I was thinking today about different ways to implement a skill system.
The question I asked myself was: how often did I “fail” a “test” at work?
Ok, I get it, developing ecommerce software in Perl is hardly an epic adventure that our PCs regularly face, but there are parallels:
- A fantasy group haggling with a merchant
- A scifi group working on fixing the stardrive or whatever
- A cyberpunk group fencing stolen data
So relative to those sorts of tests, I thought about the Powered by the Apocalypse “success with complications”. That’s pretty interesting, but not quite what I was thinking about.
The mechanic I was envisioning probably exists in many systems: it’s a question of time. How long does a task take to succeed?
This goes back to my thought about work. I rarely failed but some of the time, it took me a considerably longer time to complete the task. Still other times, I had a sudden flash of inspiration or just a solid work day and knocked out whatever was on my plate. Similarly, adding more people to a task often helped (and sometimes hurt – you can’t have 9 women birth a baby in a month).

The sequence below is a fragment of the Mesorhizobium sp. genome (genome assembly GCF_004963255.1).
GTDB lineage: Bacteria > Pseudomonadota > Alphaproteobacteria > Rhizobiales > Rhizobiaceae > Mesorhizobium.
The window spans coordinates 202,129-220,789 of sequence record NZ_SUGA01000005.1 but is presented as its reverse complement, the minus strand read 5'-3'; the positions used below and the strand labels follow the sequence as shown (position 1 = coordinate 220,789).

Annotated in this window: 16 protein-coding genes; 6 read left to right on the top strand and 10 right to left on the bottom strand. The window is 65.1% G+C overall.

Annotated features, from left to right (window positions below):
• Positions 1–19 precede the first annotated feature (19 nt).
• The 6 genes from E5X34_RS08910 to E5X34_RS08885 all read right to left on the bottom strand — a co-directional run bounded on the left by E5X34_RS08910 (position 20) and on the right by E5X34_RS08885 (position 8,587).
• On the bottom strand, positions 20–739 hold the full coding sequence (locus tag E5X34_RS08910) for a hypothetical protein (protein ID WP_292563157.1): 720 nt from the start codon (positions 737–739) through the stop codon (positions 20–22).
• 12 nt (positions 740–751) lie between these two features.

I think this resolution method applies mostly to professional or vocational skills, not “instant” actions (although, if you’re a professional locksmith …).
Still, something to think about when working out how your PCs tackle a task.